River Lines - CODAworx

River Lines

Client: HIP Developments

Location: Cambridge, ON, Canada

Completion date: 2023

Artwork budget: $-1

Project Team

Creative Director

Mouna Andraos

Daily tous les jours

Creative Director

Melissa Mongiat

Daily tous les jours

Overview

Orchestral maneuvers in the square—an interactive pavement turns a new public plaza into the stage for one big impromptu musical ensemble.

Anchoring the publicly accessible courtyard of the district, a wave-patterned interactive pavement, embedded with 62 light rings and sensors, along with 12 custom audio tiles, becomes an exercise in musical collaboration. With different instrument sections assigned to positions across the pavement’s surface, players connect the dots to create arpeggiated clusters of notes that harmonize along with the playing of others to create one rich tapestry of music.

The axis running diagonally across the pavement represents the high-water mark of the 1974 flood, a historical moment of city-wide collaboration. A special soundtrack is created around this axis and played every hour, underscoring our dependence on the natural world with a moment of magical synchronicity that results from the players’ cooperative efforts.

A large screen overlooking River Lines plots the players’ movements on an animated map for everyone watching.

River Lines is one of two Daily tous les jours pieces commissioned for the Gaslight District, as part of the developers’ vision of creating “Joy Experiments”—public realm interventions designed to foster community through play.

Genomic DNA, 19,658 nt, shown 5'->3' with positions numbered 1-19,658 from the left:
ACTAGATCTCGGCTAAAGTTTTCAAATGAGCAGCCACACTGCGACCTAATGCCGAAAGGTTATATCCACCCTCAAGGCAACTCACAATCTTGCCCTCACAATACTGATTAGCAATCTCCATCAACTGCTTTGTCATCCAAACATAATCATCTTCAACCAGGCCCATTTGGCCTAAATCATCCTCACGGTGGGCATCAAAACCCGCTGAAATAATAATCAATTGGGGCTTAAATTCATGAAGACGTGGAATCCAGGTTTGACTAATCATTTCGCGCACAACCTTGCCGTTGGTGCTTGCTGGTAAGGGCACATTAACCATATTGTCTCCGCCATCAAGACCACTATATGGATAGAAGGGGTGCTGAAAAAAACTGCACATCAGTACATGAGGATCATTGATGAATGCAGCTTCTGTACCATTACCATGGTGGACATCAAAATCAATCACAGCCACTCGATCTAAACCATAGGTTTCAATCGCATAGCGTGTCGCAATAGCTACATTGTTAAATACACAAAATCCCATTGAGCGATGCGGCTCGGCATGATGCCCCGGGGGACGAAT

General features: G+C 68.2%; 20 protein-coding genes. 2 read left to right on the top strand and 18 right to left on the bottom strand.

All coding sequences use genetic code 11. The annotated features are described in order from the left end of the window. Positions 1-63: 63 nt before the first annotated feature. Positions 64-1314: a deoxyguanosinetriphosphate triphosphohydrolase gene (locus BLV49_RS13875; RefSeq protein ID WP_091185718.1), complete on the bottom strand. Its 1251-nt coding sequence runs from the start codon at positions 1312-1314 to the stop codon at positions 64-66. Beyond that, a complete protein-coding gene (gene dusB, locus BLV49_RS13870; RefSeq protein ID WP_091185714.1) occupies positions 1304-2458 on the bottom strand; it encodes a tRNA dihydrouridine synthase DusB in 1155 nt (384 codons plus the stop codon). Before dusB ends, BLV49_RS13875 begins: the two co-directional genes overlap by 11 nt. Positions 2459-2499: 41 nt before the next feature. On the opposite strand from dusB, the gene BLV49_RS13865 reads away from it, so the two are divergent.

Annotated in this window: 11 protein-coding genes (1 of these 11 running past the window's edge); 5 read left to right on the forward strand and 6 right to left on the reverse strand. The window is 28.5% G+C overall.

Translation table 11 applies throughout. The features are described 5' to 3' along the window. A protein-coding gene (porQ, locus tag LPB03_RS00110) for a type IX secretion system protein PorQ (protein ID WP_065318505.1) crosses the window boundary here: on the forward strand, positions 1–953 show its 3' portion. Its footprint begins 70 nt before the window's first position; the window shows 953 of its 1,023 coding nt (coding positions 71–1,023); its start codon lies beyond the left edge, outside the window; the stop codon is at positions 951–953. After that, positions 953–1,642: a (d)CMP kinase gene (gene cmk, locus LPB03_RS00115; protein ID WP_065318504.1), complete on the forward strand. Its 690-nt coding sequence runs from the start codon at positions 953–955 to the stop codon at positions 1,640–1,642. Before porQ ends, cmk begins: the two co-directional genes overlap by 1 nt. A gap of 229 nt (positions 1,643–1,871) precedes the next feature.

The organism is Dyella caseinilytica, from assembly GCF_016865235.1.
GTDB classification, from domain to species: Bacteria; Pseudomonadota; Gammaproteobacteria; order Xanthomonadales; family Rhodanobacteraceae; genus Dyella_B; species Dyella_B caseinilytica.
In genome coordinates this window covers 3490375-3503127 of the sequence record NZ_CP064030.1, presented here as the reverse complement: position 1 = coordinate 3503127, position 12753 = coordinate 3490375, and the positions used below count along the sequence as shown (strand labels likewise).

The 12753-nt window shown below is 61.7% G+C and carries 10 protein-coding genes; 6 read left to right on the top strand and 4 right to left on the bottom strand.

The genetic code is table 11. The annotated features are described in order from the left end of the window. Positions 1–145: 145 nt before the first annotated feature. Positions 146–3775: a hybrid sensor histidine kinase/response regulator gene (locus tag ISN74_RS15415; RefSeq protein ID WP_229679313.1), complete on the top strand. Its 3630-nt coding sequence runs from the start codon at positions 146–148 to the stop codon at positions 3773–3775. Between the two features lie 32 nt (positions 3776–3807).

Goals

River Lines shifts the city’s attention back to its long-neglected waterfront, its design, and musical score highlighting how for more than a century the river has been central to the rhythms of community life. River Lines tells a story in which the city’s past and present overlap, using the river and historical floodline as thread.

The artwork sets a 15x15 m creative play space in the city’s largest public plaza, creating everyday opportunities for joy and play. Play is one of the things that brings us together—people drop their inhibitions, happiness hormones are released, and strangers spontaneously connect.

Keeping the site a multi-functional space was a key consideration when designing River Lines. For concerts, movie nights, the artwork is turned off and blends in any special event.

Process

The Gaslight District is a mixed-use development built on the site of a 19th century foundry, an ambitious effort to revitalize their historic downtown and make it a place of connection and culture for the larger community, embracing more progressive ideas about urban development.

Developed through research, interviews and engagement workshops with the local community and stakeholders, the artwork is an exemplar of how investment in the public realm is essential to reimagine and activate places and encourage collective interactions.

Our methodology is based on designing for multiple levels of engagement: for the advance users who will find all the easter eggs and trigger secret modes, for the longplayer who will play for hours, for the ones who will just make a few steps and still trigger a few notes while passing by, and people just watching. We know that by engaging in physical play, the body releases stress and anxiety. So does just watching; seeing others acting silly and having fun also turns out to release our happiness hormones.

Additional Information

River Lines is designed to bring people of all ages, cultures, abilities together to make music with their entire body. Many design details make the artwork inclusive: the interface integrated to the ground surface, enabling feet, hands and wheelchairs to engage; multiple sensory stimulations—light, sound, tactile ground surfaces; simplicity of the interaction—just step on a dot to trigger notes and change its color, building on intuitive play of connecting dots to explore different visual and sound compositions. The screen interface adds another sensory layer to the experience for people with hearing difficulties, and onlookers.